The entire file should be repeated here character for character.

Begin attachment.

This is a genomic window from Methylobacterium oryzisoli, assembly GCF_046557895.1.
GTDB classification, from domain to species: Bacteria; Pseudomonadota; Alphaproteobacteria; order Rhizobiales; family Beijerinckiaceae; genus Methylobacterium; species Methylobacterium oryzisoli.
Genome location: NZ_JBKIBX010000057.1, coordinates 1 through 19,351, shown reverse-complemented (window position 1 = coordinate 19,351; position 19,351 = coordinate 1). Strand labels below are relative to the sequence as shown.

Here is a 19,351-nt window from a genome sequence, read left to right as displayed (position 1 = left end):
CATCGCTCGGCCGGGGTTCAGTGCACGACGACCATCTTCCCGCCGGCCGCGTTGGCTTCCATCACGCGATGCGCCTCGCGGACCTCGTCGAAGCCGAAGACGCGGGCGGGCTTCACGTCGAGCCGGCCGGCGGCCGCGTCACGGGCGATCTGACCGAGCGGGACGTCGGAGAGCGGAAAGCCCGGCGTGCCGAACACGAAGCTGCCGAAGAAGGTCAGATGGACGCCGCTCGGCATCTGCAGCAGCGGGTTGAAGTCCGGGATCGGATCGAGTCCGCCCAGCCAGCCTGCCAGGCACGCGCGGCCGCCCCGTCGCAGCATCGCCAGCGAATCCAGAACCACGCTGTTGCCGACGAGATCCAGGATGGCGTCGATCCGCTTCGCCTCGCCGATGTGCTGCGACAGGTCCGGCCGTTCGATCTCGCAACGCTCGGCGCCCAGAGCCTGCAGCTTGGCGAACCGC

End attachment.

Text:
This is a genomic window from Methylobacterium oryzisoli, assembly GCF_046557895.1.
GTDB classification, from domain to species: Bacteria; Pseudomonadota; Alphaproteobacteria; order Rhizobiales; family Beijerinckiaceae; genus Methylobacterium; species Methylobacterium oryzisoli.
Genome location: NZ_JBKIBX010000057.1, coordinates 1 through 19,351, shown reverse-complemented (window position 1 = coordinate 19,351; position 19,351 = coordinate 1). Strand labels below are relative to the sequence as shown.

Here is a 19,351-nt window from a genome sequence, read left to right as displayed (position 1 = left end):
CATCGCTCGGCCGGGGTTCAGTGCACGACGACCATCTTCCCGCCGGCCGCGTTGGCTTCCATCACGCGATGCGCCTCGCGGACCTCGTCGAAGCCGAAGACGCGGGCGGGCTTCACGTCGAGCCGGCCGGCGGCCGCGTCACGGGCGATCTGACCGAGCGGGACGTCGGAGAGCGGAAAGCCCGGCGTGCCGAACACGAAGCTGCCGAAGAAGGTCAGATGGACGCCGCTCGGCATCTGCAGCAGCGGGTTGAAGTCCGGGATCGGATCGAGTCCGCCCAGCCAGCCTGCCAGGCACGCGCGGCCGCCCCGTCGCAGCATCGCCAGCGAATCCAGAACCACGCTGTTGCCGACGAGATCCAGGATGGCGTCGATCCGCTTCGCCTCGCCGATGTGCTGCGACAGGTCCGGCCGTTCGATCTCGCAACGCTCGGCGCCCAGAGCCTGCAGCTTGGCGAACCGC